All the while, the likelihood of another recession grows. The inability to regulate industry properly makes recession worse. It makes the global threats of war worse. It increases the inevitable flow of economic refugees and helps guarantee a future of climate refugees.

We cannot afford to have an Iraq happen with every other president. Mistakes are one thing, but easily recognizable blunders need to stop. Trump’s immigration policy and trade policy are just that.

Pause 2.0

This is going to take some time. Please continue to be patient.

Post images will continue to be missing for now. Theme will be abnormal. “All is calm, all is bright…”

Economic Problems

We see it on education. On healthcare. On climate. On recreational drugs. On abortion. On practically every issue our nations face.

Our debate isn’t really about any issue, per se. It’s all come down to the economic structures we use to do work.

Take education. We know how to teach people things, more or less. While there are challenges, the fundamental question of education is one of funding. The conservatives want to have McSchools pop up across the land, where you go in and order a number six with cheese and you learn how to do algebra (with cheese). The liberals want to continue to have school lunch: you go to school and the meal is the meal.

In both scenarios, the mechanism of learning is basically the same: read, hear, watch, then practice. The idea that we need to undercut the fabric of education, that this has to be a debate rather than an experiment, is silly, but for scarcity of time and money.

The same is true on healthcare. There’s nobody saying we need to trepan patients’ skulls to let the demons out. The medical science is advancing as it is, more or less on schedule. The argument is over how much money should be made, and how should it be allocated. The courts are currently blocking the march to private-single-payer with their rulings on anti-trust actions by the DOJ.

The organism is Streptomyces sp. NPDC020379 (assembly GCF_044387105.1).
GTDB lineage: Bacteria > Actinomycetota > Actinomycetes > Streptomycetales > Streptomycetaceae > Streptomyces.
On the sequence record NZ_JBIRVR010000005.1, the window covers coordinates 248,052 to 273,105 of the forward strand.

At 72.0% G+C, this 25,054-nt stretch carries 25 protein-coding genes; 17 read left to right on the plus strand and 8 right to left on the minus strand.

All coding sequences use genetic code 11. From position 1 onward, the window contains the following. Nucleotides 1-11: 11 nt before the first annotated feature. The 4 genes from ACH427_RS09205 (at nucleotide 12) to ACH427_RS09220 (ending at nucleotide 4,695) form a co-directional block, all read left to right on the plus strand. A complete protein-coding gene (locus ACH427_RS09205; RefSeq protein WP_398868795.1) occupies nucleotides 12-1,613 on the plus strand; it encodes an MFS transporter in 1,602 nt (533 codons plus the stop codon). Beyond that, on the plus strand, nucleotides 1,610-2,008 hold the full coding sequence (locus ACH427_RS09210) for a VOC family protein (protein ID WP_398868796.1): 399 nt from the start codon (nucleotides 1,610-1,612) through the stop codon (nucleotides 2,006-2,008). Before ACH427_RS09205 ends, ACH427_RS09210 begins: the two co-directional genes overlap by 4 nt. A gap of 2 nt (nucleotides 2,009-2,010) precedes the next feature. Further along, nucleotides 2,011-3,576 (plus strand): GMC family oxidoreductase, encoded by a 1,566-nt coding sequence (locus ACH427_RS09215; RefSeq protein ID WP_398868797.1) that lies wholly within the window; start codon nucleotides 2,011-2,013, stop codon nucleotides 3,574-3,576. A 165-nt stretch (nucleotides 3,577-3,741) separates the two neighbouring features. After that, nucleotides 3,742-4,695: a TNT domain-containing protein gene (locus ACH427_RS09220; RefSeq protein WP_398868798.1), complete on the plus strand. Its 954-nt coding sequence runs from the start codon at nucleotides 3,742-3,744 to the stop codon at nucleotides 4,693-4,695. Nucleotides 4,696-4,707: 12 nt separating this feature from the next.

And climate, where the oil companies aren’t arguing that global warming isn’t real (not really), that the disasters aren’t coming, but that we should pay for it by enduring its effects, rather than mitigating it. Or, as some Republicans now push for a carbon tax over regulation, maybe there can be a market structure.

Reduced to this high-level view, our problems are fundamentally about who profits and how much, a frank discussion that is sorely needed but that is continually obfuscated by pretending it’s about healthcare or abortion.

We should not be fanatical about which side of the imaginary public-private line a service like education or healthcare resides on. But, more importantly, the people should demand high-quality and low-cost with protections and rights retained wherever the service lives. That includes representation, due process, fiduciary duties, and the like.

The politicians need to stop having fake arguments about issues and start having the real argument about the monetary structures of society.


In unrelated news, 1.5% of the current presidential term is already over. Just remember, every fortnight is 1% more of the term gone.